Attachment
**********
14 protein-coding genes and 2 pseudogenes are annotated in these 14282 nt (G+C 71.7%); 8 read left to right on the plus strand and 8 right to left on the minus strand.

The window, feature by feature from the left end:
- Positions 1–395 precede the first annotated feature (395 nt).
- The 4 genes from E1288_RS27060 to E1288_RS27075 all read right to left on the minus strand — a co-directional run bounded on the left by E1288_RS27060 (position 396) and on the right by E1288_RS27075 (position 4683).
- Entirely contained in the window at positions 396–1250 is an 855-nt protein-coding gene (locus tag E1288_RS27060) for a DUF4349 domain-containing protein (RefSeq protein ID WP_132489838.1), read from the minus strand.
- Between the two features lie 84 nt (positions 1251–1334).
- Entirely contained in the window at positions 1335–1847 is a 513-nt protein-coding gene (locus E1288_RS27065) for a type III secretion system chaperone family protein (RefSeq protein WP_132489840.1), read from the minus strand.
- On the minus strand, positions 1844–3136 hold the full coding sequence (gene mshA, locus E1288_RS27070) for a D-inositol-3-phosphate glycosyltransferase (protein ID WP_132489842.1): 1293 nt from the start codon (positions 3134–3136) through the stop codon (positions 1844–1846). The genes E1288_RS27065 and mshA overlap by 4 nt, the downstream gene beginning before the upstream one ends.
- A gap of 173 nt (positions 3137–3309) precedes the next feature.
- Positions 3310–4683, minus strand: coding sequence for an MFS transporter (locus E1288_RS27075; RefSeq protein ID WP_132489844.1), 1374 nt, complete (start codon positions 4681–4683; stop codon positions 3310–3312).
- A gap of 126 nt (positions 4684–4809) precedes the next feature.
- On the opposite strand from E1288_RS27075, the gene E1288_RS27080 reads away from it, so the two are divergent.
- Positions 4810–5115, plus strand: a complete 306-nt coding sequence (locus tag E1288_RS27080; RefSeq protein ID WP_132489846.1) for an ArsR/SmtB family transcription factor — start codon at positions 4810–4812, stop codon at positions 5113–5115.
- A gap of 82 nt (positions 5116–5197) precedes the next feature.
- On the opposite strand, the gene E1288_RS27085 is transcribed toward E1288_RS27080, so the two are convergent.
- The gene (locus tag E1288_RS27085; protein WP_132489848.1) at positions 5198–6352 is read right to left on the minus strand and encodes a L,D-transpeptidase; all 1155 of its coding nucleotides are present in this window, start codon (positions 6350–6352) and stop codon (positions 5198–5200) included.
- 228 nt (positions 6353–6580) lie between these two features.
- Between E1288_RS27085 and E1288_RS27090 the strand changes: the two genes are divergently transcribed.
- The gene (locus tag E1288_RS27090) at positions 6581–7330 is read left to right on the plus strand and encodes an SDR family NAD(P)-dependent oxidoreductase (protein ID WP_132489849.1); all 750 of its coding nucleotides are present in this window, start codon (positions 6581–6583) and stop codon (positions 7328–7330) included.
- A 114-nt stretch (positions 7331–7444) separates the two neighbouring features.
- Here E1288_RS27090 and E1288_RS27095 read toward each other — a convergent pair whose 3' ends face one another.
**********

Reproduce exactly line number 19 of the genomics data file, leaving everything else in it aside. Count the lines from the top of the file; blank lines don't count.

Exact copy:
- The gene (locus tag E1288_RS27090) at positions 6581–7330 is read left to right on the plus strand and encodes an SDR family NAD(P)-dependent oxidoreductase (protein ID WP_132489849.1); all 750 of its coding nucleotides are present in this window, start codon (positions 6581–6583) and stop codon (positions 7328–7330) included.